Why Is Peace a Dirty Word In Kashmir?

One reason that breeding hatred against peace in Kashmir is the recurrent efforts by the successive central and state governments to dress up the Valley as ‘peaceful ‘ to pass it off as their respective achievement, analyses RIYAZ WANI

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Peace is a dirty word in Kashmir. You can certainly land in a serious trouble if you are deemed to be a votary of it. Your arguments, your write-ups, your social media posts in its support will count for nothing and on the contrary only deepen suspicions about your motivations.

But this apparently weird response has a rationale too. And an eminently understandable one at that. Peace, in the context of Kashmir, is not seen as a condition to be sought for its own sake. It is not about seeking to stop violence one fine morning and living happily ever after, a kind of thinking that seemed to inform the recent unilateral ceasefire by New Delhi in the state. Peace is seen as a function of the resolution of the conflict that breeds violence.

So, if you seek peace in Kashmir, you better champion the resolution. And for anyone interested in Kashmir, or genuinely working to make a redeeming difference to the troubled state of affairs, knowing this distinction is critical to winning the confidence of a majority of Kashmiris and reassuring them as to your intentions.

One reason that has bred this deep hatred of peace is the recurrent efforts by the successive central and state governments to dress the state up as peaceful to pass it off as their respective achievement. And this is done by holding an election, a conference or a large political rally in Srinagar with people being bused from across the Valley to attend it.

For example, in November 2015, the PDP ferried its workers from across the Valley at Sher-i-Kashmir Stadium in Srinagar for the Prime minister Narendra Modi’s to deliver his speech.  But while Modi spoke to a stadium-full crowd, Srinagar was under a complete lockdown to prevent separatist groups lead their parallel Million March. Police and paramilitary personnel had fanned out across the city setting up checkpoints and laying concertina rolls to prevent easy movement. As the stadium throbbed with activity, reverberating to the cries of “Modi, Modi”, the silence beyond its modest confines was deafening.

Early this year the J&K Government also held a tourism convention to create an illusion of peace in its bid to draw tourists to the Valley. While the convention was a success, its purpose was defeated by the escalating violence in the state. Both events, meticulously stage-managed, made some news but had little to do with the ground situation.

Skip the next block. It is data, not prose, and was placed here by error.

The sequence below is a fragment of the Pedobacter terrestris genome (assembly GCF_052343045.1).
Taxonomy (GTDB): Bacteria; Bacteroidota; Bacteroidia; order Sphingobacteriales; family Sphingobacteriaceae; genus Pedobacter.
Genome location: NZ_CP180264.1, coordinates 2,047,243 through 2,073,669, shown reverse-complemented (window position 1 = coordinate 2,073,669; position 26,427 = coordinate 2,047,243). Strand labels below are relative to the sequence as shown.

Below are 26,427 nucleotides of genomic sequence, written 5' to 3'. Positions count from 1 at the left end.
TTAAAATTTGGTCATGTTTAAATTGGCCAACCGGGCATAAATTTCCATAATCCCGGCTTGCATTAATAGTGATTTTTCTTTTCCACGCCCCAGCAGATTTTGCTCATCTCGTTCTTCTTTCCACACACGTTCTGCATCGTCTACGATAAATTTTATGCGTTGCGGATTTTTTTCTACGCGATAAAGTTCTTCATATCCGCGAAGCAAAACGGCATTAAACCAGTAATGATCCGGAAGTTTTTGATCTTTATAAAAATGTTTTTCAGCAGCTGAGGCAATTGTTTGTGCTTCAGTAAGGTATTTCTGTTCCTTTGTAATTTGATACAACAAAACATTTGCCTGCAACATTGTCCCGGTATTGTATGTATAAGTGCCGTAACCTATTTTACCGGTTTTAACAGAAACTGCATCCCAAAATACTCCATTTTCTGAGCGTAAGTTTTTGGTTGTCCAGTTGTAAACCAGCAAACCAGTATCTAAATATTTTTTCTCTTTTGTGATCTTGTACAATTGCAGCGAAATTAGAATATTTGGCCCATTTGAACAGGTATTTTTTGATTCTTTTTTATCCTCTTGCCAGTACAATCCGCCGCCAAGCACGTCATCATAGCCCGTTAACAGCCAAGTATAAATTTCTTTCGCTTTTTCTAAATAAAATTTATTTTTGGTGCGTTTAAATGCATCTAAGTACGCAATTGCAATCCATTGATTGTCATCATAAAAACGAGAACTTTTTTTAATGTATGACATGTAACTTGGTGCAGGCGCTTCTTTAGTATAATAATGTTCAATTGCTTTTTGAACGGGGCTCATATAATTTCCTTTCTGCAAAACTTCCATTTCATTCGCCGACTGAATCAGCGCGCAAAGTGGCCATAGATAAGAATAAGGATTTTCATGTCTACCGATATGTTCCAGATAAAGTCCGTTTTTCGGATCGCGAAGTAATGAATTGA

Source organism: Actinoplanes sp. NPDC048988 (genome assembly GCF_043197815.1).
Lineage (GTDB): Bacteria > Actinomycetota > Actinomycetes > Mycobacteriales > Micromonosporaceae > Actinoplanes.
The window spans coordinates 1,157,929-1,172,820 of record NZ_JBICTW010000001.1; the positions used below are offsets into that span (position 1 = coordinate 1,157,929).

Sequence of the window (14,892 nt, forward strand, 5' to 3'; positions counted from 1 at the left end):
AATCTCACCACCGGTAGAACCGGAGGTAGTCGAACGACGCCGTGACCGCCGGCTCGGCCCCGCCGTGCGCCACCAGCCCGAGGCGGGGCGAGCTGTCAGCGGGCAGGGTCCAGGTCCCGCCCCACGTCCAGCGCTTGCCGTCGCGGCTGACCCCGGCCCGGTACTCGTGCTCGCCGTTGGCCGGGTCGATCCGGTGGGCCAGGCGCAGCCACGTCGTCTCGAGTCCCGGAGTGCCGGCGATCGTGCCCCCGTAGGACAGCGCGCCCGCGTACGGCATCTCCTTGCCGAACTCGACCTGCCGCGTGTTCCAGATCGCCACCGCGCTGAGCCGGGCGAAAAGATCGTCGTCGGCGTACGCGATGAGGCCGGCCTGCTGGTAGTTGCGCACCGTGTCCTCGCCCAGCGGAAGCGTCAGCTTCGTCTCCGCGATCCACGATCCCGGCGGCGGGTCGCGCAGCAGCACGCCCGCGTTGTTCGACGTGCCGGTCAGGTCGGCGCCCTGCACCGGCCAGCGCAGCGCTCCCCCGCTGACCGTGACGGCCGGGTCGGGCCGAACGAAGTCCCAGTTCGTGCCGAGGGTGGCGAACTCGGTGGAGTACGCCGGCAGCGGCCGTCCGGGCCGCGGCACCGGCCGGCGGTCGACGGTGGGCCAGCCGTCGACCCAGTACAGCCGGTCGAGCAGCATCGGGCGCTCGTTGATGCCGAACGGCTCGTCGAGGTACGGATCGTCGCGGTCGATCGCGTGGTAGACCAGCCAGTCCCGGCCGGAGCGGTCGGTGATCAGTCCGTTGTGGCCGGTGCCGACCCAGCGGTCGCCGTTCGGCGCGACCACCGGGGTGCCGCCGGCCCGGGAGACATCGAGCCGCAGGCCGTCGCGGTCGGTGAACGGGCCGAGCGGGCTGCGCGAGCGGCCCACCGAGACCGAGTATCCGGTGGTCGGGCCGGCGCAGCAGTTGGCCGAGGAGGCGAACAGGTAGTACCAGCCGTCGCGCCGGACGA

Such examples are galore: In the mid-nineties, when  Farooq Abdullah government had tried to flaunt peace by reopening a cinema on Srinagar’s Residency Road there was a grenade attack during the first show itself, leading to the death of a person.

That is about the state government. There have also been attempts to hold events in the Valley from outside the state and which have been resisted for the same reason: a widespread perception that the secret motive behind them is to demonstrate peace where none existed. In August 2011, the then proposed “apolitical” Harud Literary Festival was called off by its organisers Teamwork Productions after it met a strong resistance by the civil society groups including the renowned Kashmiri writers Basharat Peer and Mirza Waheed who refused to be a part of it. Besides, an online campaign to boycott the event went viral threatening to spill over onto the streets.

The idea of an “apolitical” literary festival grated on the sensitivities in the Valley where people saw it as a covert effort to show to world that everything was hunky-dory in the state. One major reason for the anger was that only a year before the Valley had witnessed a five month long unrest leading to the killing of 120 persons. Writers and a majority of the people in Valley took serious exception to the word “apolitical” and read it as a deliberate attempt to limit the scope of the readings and dialogue at the festival.

Similarly, a music concert by Zubin Mehta at Nishat in September 2013 got mired in deep controversy. The concert was also opposed by the civil society and separatist groups who argued it was designed to project a false peaceful image of the troubled state to the world. But the concert went ahead nevertheless, under a heavy security. On the day it was held, however, a  parallel concert Haqeeqat-e-Kashmir (reality of Kashmir) was organised by civil society members to protest Mehta’s concert.

While people tend to see the motives behind these events, there is little they can do about them except complain, protest or simply resign to the state of affairs. But, the situation could be less forgiving when an individual starts talking about peace — or a defence of peace becomes a part of his outlook or activity. It breeds more scepticism. That is, if such an advocacy is seen to be unqualified by the requisite stress on the resolution. Or if the peace is seen to be defended only as the means rather than a consequence of the resolution you are in a dangerous place.

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